As part of the great Alameda Peeps campaign forum the other night there was a question about development and traffic, natch. Jennifer Roloff had a tough time answering most of the questions offered by the audience in a meaningful and thoughtful way.
Actually, most of Jennifer Roloff’s answers came out sounding like answer given by a student who crammed at the last minute and then was sort of trying to BS her way through an exam, particularly when paired up against Marilyn Ezzy Ashcraft, by the way this in a nutshell sort of defines Marilyn Ezzy Ashcraft:
Also being compared to other “fresh face” Malia Vella, who is as informed as she is articulate, Jennifer Roloff comes off as out of her depth.
No more is her weakness more exposed than when she tries to tackle development issues. Here was a particularly problematic part of Jennifer Roloff’s answer to a question around housing, development, traffic, and limited cooperation with regional transit agencies. She un-ironically talked about the need for the City Council to not react in a knee jerk way and cave to the “loudest in the room” which, if she has ever watched any big development battle, typically would be made of her mother and her cohort of Alamedans against something or the other. So Jennifer Roloff begins talking about the RHNA numbers and pointing out that more market rate aka above moderate units are slated to be built. She then says:
And if we look at how the City has generally built affordable housing today, we’ve looked at one metric, bring in market rate housing and have those developers subsidize that housing and it’s been about 15%. It’s a mandate. Now at the point at Site A, we’re right around 30% and look at that, the developer over at Site A is doing 30% affordable housing and he still has a lucrative business model and he’s going to do well there. Why aren’t we holding other developers to high percentages? Why isn’t 30% or higher than 15 the right number.
Well, Jennifer Roloff, let me answer your questions and your non questions, first:
the developer over at Site A is doing 30% affordable housing and he still has a lucrative business model and he’s going to do well there.
First, the developer at Site A is proposing 200 affordable housing units and 600 market rate units. Of the total 800 units, 200 units is 25% affordable.
Second, all of Alameda Point has a 25% affordable housing mandate, so the 25% is required not out of some magic business formula that works for this developer alone. Also, remember there is this little thing in Alameda called Measure A which doesn’t allow for anything greater than a duplex to be built in Alameda. Because the 25% affordable housing mandate at Alameda Point automatically triggers the an automatic density bonus award.
A Density Bonus is an award to the developer of additional market rate units for affordable housing units built. You can search my blog for endless posts about Alameda’s density bonus ordinance which is required by state law and to keep Alameda in compliance with the State of California.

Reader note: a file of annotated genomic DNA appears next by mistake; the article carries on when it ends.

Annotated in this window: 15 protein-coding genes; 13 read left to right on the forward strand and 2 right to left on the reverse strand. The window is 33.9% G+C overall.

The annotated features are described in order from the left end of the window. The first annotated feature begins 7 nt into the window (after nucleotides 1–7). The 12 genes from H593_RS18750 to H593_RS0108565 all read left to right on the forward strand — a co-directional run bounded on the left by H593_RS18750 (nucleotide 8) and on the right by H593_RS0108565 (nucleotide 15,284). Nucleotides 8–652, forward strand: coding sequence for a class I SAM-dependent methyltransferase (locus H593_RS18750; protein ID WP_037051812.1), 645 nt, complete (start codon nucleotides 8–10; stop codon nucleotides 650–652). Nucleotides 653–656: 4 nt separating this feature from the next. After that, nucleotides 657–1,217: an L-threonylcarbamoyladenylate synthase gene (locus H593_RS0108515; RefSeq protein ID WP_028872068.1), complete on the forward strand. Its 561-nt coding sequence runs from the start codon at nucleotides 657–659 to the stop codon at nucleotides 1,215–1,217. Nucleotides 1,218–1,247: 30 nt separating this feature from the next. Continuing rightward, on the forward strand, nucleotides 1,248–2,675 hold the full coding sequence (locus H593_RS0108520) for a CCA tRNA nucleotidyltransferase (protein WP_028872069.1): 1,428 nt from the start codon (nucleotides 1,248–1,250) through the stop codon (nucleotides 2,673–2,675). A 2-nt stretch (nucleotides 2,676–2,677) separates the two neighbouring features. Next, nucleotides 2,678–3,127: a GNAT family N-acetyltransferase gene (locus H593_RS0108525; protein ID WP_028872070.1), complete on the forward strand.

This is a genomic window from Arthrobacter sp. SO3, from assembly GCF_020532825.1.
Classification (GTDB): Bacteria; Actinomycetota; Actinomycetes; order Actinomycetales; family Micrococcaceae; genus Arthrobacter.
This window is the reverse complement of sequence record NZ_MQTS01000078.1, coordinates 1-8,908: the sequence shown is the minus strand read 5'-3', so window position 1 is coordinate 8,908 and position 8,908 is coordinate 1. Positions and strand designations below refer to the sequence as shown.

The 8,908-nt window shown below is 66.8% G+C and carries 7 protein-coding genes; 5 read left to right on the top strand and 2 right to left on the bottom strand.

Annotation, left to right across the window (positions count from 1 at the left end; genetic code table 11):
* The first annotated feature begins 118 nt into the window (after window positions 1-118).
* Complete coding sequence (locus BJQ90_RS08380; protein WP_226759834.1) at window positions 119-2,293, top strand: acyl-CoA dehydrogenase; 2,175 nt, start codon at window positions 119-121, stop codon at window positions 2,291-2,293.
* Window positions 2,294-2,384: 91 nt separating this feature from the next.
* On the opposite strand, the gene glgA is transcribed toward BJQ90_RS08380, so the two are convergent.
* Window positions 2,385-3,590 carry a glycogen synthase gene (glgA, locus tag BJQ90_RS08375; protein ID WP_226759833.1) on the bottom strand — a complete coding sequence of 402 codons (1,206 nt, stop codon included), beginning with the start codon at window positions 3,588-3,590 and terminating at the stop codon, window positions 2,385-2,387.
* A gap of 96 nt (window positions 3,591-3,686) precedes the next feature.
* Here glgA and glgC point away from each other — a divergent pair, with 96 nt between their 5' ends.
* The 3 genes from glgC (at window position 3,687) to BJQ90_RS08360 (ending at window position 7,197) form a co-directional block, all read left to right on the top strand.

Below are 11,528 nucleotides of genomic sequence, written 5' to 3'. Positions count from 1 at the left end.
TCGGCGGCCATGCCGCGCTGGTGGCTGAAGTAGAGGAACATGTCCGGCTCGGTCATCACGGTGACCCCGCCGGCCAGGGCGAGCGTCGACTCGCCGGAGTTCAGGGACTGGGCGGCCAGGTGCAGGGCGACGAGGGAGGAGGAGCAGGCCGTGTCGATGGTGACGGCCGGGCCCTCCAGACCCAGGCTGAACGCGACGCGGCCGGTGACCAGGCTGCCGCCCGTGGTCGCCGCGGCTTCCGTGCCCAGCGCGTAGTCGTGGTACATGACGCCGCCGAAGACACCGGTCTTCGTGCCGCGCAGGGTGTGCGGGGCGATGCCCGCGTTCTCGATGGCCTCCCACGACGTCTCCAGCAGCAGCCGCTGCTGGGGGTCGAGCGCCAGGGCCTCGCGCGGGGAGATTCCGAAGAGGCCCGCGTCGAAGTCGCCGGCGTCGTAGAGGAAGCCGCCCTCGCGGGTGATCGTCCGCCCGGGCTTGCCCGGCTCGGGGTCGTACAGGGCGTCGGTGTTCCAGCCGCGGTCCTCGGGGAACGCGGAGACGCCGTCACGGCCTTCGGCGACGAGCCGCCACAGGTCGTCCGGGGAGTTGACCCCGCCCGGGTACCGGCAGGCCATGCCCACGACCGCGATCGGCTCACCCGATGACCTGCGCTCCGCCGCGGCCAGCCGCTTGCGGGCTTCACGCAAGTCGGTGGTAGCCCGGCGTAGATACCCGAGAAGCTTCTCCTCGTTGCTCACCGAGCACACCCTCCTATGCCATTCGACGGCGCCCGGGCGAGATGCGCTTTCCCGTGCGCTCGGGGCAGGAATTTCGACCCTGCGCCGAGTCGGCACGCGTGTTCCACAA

Why aren’t we holding other developers to high percentages? Why isn’t 30% or higher than 15 the right number.
Well, the number is not higher than 15% required affordable housing for non Alameda Point sites because if the number were higher, like say 25%, this would automatically trigger a density bonus for any non Alameda Point project. This very issue was brought up in 2009 when the density bonus ordinance was crafted:
The second issue of note is the reduction in redevelopment project areas from 25% to 15% for required affordable housing in new projects. The argument from staff is that if the number were to stay at 25%, the incentive for a developer to provide affordable housing would be low since the required percentage of affordable housing already triggers the Density Bonus Ordinance (and concessions/incentives) by simply complying with the policy currently established. The only area this would not affect would be Alameda Point due to the settlement negotiated by the City.
Here is the example used by staff:
“For example, a 100-unit project in a redevelopment area is required to provide six very low-income units. The minimum number of very low income units needed to be eligible for a 20% density bonus is five; thus, in this scenario the developer would be entitled to an additional 20 market-rate dwelling units , plus an incentive. If the inclusionary unit policy was changed from 25% to 15%, a developer would not automatically be entitled to a density bonus and incentive because the required number of very low income units is four, which does not meet the density bonus unit threshold of five.”
Again, while not easy stuff for average people like me or you, this should be basic basic Alameda 101 for a prospective City Council member. The fact that Jennifer Roloff doesn’t know this information but wants to excoriate past City Council members as though somehow they were foolish enough to not ask for greater concession at the outset is pretty ridiculous.